Gibraltar pound & Jersey pound

Name of currency: Gibraltar pound

Country / countries used: Gibraltar

Symbol:  £

Brief history:

The currency situation of Gibraltar was a complicated one due to a system implemented that incorporated British, Spanish and Gibraltarian coins, this was in place until 1872 when there was a short period of the Spanish currency becoming sole legal tender until1898 and the war between Spain and America caused the peseta to devalue at an alarming rate which is when the sterling pound was issued at the single legal currency originally using British coinage and paper money until 1927 when they started to produce their own notes but not until 1988 did they introduce their own coins.

The relationship between the British pound and the Gibraltar pound was agreed in the currency notes act of 1934, which states that Gibraltar has the right to produce their own and in terms of money exchange the theory is that one can exchange them with British pounds at a matching rate although in practise this is not often the case in Britain with many banks not accepting them. In circulation in Gibraltar is a mixture of British coins, bank of England notes as well as their own coinage and banknote, in Britain the Gibraltar pound is not considered legal tender.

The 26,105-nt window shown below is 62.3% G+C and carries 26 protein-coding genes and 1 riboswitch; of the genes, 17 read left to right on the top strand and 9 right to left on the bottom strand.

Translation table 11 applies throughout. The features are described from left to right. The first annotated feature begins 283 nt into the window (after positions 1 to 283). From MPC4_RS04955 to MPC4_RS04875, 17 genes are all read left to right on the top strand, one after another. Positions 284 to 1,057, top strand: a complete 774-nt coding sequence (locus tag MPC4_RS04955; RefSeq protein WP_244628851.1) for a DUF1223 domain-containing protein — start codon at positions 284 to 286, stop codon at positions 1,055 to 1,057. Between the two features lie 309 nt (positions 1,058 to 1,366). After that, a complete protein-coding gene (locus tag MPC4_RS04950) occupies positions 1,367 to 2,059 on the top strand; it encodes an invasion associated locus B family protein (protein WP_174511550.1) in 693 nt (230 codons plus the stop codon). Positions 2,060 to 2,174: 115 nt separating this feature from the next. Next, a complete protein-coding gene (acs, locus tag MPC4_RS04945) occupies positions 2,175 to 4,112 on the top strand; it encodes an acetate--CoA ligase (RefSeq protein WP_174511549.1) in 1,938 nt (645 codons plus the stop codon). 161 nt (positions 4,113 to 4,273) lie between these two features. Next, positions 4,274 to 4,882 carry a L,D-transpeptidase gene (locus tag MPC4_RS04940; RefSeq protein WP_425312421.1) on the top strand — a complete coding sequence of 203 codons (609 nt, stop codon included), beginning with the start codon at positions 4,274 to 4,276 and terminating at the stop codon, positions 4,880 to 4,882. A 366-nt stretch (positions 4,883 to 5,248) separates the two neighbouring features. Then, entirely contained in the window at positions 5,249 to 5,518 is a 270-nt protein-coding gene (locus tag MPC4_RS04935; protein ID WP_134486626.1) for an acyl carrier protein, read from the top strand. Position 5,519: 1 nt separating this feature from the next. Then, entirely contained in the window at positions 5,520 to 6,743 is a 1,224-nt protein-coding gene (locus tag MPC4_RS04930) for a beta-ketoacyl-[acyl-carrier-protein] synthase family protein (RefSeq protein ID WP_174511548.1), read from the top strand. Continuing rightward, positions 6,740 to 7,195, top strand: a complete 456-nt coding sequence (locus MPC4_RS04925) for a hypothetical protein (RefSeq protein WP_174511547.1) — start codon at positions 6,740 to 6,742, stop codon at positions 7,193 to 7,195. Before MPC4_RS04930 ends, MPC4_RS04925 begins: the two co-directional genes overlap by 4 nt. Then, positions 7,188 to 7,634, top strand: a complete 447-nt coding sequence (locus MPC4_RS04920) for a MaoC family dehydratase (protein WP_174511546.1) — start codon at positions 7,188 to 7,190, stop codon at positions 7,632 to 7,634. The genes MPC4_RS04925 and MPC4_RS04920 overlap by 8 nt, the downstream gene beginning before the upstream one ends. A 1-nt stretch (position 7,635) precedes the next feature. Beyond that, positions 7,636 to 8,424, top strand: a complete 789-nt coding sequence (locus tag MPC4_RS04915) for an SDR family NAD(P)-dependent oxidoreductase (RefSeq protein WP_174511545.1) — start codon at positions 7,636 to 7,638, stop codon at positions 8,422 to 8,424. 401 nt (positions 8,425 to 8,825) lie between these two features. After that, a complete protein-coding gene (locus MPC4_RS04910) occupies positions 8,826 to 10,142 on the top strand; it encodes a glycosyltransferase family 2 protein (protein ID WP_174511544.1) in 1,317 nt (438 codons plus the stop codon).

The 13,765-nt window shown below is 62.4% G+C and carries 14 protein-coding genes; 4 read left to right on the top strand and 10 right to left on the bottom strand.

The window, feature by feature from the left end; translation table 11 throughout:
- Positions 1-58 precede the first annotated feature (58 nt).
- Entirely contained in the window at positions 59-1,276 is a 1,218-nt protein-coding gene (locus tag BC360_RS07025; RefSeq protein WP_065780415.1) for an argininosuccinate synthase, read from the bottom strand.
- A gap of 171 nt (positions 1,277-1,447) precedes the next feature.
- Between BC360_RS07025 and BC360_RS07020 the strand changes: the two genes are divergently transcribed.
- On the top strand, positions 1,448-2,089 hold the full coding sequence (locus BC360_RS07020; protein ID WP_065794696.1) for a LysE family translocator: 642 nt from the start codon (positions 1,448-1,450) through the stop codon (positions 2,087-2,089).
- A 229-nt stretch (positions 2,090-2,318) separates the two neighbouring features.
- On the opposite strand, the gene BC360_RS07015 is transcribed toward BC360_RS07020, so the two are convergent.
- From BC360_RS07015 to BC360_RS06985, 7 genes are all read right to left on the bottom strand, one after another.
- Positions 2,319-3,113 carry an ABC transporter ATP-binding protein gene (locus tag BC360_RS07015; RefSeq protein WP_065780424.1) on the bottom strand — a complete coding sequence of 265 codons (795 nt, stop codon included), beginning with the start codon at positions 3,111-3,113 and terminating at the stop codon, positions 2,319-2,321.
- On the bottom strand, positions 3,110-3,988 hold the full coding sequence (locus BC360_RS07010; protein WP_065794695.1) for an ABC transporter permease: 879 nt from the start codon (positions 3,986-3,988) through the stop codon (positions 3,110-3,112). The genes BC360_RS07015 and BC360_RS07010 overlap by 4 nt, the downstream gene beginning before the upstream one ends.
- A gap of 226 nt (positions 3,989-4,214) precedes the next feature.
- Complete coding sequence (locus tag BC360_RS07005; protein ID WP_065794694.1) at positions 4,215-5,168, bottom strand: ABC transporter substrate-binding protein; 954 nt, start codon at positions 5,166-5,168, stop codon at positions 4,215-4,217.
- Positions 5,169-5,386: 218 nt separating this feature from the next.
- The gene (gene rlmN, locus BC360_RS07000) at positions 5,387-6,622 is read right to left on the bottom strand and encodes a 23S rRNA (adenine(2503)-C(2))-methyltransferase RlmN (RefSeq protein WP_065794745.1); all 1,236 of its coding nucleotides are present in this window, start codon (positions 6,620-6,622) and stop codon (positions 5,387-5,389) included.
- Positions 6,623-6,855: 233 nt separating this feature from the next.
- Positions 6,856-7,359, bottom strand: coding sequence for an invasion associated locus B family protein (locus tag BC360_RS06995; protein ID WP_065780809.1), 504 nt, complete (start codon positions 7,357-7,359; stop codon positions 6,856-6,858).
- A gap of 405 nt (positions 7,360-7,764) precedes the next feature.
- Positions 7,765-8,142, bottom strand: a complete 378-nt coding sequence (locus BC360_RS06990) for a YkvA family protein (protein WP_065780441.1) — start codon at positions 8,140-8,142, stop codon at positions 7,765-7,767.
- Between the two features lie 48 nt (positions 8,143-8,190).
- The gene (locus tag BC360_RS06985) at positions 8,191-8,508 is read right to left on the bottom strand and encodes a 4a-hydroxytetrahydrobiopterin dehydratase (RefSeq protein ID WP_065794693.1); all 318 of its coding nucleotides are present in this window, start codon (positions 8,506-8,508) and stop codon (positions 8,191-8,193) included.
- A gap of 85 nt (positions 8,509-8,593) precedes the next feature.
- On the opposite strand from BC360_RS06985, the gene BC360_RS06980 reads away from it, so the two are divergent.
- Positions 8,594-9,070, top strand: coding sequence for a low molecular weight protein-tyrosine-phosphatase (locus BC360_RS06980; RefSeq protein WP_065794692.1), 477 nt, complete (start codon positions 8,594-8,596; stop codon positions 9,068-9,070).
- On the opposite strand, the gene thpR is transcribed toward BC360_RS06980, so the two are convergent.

Name of currency: Jersey pound

Country / countries used: Jersey

Symbol:  £

Brief history:

The currency in Jersey is not a ‘separate’ currency from the United Kingdom but an issue of sterling produced by the State of Jersey in a comparable way to that of the banknotes made in Scotland and Northern Ireland and in terms of money exchange are at a par with all sterling. Legal tender in Jersey is a mixture of both British sterling notes and coinage and Jersey pounds although this is not transferrable as Jersey notes are not in common use or are legal tender in Britain.